nobeastsofierce - Fotolia
Google Cloud Platform security updates buoy enterprise appeal
Google Cloud Platform upgrades provide deeper protection and visibility for enterprise assets in the cloud, as organizations increasingly mull multi-cloud options.
Google Cloud Platform has added some security features to satisfy existing customers, while it attracts new ones to Google's infrastructure.
This week, the cloud service provider introduced a batch of security upgrades that broaden functionality across Google Cloud Platform (GCP), with a centralized security dashboard and tools to isolate sensitive data, audit logs and protect against external threats. The updates also broadcast the firm's readiness to address the needs of enterprise customers as a primary cloud platform or as part of a multi-cloud strategy.
Public cloud security is always a big concern among enterprises, though overall confidence has risen, as more enterprises warm up to the technology. Nevertheless, cloud providers continue to scramble to improve and expand security higher up the stack, to guard against data intrusion and loss, and lock down processes to prevent misconfigurations. And, increasingly, organizations use multiple clouds, private and public, with a combination of native and third-party controls.
Google Cloud Platform security upgrades feed enterprise appetites
First, the company introduced VPC Service Controls, a managed service that lets enterprises configure private communication between cloud resources and hybrid virtual private cloud networks. IT teams can use Google's Cloud VPN or Cloud Dedicated Interconnect to secure the perimeter around data in API-based Google services -- such as Cloud Storage, BigQuery and Bigtable -- and create granular access-control policies based on attributes such as user location and IP address.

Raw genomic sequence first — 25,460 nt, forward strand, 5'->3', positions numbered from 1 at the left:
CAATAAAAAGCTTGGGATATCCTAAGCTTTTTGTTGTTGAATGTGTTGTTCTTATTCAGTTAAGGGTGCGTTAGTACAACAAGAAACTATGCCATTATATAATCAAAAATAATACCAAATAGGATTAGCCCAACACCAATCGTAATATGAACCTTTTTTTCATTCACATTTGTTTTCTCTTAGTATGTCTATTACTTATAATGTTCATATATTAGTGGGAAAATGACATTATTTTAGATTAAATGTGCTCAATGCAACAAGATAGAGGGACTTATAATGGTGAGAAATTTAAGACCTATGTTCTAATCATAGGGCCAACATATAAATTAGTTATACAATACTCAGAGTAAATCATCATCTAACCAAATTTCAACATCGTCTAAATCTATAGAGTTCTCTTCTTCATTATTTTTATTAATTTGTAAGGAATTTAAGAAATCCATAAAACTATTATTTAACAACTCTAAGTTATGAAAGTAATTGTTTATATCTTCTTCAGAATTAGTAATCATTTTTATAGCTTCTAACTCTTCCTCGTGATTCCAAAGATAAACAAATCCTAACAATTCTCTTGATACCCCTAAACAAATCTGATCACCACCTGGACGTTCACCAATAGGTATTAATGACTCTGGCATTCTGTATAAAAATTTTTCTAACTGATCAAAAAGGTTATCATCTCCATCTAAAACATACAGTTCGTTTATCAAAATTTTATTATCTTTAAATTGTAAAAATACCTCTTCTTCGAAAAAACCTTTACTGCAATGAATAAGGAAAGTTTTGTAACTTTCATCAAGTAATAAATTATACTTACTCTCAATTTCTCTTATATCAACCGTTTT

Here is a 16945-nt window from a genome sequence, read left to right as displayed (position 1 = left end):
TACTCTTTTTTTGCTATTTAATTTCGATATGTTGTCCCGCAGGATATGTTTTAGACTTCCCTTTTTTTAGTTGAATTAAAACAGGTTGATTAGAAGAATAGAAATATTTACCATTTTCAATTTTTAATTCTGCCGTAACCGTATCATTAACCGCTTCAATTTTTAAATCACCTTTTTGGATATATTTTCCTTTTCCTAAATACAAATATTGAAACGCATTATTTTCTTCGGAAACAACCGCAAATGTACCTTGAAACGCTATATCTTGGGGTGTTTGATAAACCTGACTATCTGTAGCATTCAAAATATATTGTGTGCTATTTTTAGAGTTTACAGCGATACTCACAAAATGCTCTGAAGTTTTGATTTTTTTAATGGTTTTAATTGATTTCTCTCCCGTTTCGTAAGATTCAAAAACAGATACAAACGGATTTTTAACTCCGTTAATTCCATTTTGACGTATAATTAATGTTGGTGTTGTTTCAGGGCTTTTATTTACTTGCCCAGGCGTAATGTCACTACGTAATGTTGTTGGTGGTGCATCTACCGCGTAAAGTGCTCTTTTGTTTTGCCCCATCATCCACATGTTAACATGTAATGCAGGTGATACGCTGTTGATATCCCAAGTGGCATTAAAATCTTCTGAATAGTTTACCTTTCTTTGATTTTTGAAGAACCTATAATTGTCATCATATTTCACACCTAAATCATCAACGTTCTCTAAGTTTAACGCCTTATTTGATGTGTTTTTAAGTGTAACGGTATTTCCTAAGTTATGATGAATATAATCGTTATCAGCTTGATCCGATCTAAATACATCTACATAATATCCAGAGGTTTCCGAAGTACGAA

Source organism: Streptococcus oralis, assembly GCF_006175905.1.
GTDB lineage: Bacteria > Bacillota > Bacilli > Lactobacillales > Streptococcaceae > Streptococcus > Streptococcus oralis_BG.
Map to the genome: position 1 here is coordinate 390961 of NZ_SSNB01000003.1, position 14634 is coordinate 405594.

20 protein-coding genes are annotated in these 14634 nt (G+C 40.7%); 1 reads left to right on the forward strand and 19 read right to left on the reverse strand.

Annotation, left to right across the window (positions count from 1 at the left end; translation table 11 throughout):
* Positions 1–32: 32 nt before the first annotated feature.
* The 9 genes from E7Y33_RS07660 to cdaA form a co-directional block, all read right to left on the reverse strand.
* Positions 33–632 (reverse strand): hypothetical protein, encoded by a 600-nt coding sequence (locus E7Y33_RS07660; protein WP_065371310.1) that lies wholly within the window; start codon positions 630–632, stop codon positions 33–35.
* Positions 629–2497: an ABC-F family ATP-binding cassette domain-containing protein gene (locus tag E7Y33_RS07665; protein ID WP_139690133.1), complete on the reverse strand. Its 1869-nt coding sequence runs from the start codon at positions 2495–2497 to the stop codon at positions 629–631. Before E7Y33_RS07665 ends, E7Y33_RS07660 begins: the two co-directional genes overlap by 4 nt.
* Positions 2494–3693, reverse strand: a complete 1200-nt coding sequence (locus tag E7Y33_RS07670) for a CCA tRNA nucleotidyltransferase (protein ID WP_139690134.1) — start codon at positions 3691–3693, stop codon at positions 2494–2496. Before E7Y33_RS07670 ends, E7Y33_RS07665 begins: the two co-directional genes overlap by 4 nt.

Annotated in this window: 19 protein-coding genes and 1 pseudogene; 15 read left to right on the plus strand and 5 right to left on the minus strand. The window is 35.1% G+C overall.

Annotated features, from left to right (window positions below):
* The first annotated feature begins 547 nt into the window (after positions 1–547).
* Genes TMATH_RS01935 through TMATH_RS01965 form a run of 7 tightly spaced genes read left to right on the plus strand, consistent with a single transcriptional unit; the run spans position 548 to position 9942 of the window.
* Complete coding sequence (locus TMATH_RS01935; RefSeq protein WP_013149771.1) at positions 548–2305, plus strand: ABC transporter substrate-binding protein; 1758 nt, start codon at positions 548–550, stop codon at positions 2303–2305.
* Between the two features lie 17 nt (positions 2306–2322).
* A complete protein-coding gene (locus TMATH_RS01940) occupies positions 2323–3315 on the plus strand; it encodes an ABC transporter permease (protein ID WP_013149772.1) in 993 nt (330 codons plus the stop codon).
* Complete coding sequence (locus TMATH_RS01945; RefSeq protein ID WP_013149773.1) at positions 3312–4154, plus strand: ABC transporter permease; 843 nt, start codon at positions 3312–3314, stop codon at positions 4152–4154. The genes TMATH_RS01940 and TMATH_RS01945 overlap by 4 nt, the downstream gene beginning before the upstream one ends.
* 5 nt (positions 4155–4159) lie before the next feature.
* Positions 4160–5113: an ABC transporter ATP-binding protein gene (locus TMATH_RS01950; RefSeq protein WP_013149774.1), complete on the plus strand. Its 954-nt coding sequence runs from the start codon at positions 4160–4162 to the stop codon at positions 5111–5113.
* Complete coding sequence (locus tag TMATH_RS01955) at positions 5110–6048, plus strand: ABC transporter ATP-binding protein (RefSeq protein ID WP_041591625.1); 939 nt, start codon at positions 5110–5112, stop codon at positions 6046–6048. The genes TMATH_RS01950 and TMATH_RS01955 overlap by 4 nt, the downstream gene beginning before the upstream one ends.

"The biggest value add with this approach is there is an added level of network isolation between the service and nonallowed clients," said Deepak Mohan, an analyst at IDC.
Google also released the Cloud Security Command Center (SCC) dashboard for services such as App Engine, Compute Engine, Cloud Storage and Cloud Datastore. This also helps address a common challenge among large cloud deployments: orphan resources, which inadvertently still run, Mohan said.
SCC integrates with the now generally available Cloud Data Loss Prevention (DLP) API, a managed service for users to redact sensitive and personally identifiable data, with additional detectors for service account credentials and the ability to build custom detectors. SCC also integrates with Google's Cloud Security Scanner and Forseti toolkit, as well as numerous third-party security tools.
Another security addition, Access Transparency, is an audit log that shows Google's authorized activity in customers' GCP environments and justifications for doing so, such as network updates, load balancing and server adjustments. These logs are generated in "near real time" in the Stackdriver log console and can be exported into BigQuery, Cloud Storage, audit pipelines or security information and event management tooling for further review, the company said.